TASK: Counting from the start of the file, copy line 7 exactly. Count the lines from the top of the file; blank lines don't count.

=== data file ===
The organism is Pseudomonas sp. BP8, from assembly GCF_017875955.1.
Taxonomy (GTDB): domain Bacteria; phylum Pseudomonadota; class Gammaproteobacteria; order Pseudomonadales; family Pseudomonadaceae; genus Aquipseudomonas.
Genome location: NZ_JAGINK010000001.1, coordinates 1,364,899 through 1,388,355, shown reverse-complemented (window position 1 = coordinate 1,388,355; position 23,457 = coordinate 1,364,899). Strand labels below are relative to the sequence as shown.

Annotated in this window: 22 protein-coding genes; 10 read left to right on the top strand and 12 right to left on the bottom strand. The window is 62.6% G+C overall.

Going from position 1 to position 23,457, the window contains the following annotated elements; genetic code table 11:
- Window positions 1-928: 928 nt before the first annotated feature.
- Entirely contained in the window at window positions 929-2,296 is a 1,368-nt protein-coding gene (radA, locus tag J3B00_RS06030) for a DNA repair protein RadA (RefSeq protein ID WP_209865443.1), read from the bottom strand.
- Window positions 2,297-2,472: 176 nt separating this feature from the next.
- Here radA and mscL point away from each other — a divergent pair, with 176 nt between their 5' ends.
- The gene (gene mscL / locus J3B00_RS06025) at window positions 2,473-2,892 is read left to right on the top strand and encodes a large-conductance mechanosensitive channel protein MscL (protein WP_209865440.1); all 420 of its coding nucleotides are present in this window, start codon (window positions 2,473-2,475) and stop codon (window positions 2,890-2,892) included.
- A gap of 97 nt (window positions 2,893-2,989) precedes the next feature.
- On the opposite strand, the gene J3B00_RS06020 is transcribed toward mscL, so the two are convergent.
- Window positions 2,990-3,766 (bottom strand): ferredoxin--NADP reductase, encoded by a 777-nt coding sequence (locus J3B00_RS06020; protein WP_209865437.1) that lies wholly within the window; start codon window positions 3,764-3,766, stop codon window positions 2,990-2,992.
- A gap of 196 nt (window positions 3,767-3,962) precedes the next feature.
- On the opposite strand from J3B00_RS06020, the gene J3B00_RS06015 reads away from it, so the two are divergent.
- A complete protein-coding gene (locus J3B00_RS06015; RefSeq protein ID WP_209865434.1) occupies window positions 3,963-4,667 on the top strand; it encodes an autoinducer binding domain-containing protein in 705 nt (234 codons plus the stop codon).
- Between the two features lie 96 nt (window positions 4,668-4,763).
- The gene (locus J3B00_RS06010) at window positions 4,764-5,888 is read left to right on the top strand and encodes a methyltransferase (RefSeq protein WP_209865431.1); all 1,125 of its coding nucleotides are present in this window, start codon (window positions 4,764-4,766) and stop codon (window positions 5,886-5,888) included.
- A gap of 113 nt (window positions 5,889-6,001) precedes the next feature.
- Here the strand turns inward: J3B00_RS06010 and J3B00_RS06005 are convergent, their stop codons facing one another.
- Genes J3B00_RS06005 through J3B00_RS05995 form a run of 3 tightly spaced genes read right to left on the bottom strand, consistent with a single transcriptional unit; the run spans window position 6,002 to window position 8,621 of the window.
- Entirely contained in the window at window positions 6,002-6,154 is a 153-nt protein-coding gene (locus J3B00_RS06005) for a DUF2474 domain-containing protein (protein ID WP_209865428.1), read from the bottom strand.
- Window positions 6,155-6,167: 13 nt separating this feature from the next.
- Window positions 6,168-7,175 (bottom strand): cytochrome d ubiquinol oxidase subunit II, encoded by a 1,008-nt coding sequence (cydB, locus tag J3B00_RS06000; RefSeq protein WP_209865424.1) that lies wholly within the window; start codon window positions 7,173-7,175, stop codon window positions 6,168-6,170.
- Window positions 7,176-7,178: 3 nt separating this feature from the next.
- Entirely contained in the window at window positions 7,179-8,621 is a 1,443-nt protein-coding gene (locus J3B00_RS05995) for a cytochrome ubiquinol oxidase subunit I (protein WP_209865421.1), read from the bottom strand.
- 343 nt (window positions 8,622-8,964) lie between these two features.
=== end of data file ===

- Entirely contained in the window at window positions 929-2,296 is a 1,368-nt protein-coding gene (radA, locus tag J3B00_RS06030) for a DNA repair protein RadA (RefSeq protein ID WP_209865443.1), read from the bottom strand.